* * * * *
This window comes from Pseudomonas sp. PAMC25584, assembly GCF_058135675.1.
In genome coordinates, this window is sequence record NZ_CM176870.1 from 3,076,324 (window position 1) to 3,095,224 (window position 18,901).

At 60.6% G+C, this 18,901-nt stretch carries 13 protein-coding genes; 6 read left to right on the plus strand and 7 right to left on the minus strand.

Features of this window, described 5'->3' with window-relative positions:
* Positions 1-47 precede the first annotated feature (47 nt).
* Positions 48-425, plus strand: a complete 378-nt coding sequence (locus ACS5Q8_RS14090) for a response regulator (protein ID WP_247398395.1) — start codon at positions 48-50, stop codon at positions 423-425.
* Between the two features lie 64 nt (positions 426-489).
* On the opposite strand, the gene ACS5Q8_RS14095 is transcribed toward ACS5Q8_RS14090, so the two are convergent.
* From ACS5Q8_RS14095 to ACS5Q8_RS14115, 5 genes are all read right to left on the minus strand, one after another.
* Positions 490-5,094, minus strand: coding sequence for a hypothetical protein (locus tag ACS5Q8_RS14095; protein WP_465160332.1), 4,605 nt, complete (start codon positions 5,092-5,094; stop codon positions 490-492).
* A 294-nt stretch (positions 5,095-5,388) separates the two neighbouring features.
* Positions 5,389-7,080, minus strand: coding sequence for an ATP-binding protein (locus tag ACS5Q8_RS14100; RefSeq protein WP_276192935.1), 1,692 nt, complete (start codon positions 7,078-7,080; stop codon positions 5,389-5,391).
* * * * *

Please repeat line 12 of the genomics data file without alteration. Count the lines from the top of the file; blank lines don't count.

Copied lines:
* Positions 5,389-7,080, minus strand: coding sequence for an ATP-binding protein (locus tag ACS5Q8_RS14100; RefSeq protein WP_276192935.1), 1,692 nt, complete (start codon positions 7,078-7,080; stop codon positions 5,389-5,391).